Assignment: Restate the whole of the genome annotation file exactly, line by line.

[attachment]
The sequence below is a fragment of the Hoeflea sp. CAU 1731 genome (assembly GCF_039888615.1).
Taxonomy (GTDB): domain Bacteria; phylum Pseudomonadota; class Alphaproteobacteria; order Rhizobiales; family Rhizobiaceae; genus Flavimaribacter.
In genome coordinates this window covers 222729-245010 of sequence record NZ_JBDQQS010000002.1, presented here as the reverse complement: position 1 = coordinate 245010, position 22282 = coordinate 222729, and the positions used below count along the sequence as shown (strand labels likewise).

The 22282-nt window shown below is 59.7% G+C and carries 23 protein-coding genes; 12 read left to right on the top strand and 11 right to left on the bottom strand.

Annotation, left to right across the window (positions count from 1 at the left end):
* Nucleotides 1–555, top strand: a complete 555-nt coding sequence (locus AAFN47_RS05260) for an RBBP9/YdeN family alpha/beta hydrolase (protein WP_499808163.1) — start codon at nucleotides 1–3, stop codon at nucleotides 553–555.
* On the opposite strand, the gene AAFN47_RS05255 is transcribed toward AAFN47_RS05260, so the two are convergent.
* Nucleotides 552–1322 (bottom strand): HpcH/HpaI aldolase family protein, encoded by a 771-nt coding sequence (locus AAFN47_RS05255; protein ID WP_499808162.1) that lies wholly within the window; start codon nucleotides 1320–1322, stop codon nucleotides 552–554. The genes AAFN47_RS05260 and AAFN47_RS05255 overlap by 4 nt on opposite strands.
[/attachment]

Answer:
The sequence below is a fragment of the Hoeflea sp. CAU 1731 genome (assembly GCF_039888615.1).
Taxonomy (GTDB): domain Bacteria; phylum Pseudomonadota; class Alphaproteobacteria; order Rhizobiales; family Rhizobiaceae; genus Flavimaribacter.
In genome coordinates this window covers 222729-245010 of sequence record NZ_JBDQQS010000002.1, presented here as the reverse complement: position 1 = coordinate 245010, position 22282 = coordinate 222729, and the positions used below count along the sequence as shown (strand labels likewise).

The 22282-nt window shown below is 59.7% G+C and carries 23 protein-coding genes; 12 read left to right on the top strand and 11 right to left on the bottom strand.

Annotation, left to right across the window (positions count from 1 at the left end):
* Nucleotides 1–555, top strand: a complete 555-nt coding sequence (locus AAFN47_RS05260) for an RBBP9/YdeN family alpha/beta hydrolase (protein WP_499808163.1) — start codon at nucleotides 1–3, stop codon at nucleotides 553–555.
* On the opposite strand, the gene AAFN47_RS05255 is transcribed toward AAFN47_RS05260, so the two are convergent.
* Nucleotides 552–1322 (bottom strand): HpcH/HpaI aldolase family protein, encoded by a 771-nt coding sequence (locus AAFN47_RS05255; protein ID WP_499808162.1) that lies wholly within the window; start codon nucleotides 1320–1322, stop codon nucleotides 552–554. The genes AAFN47_RS05260 and AAFN47_RS05255 overlap by 4 nt on opposite strands.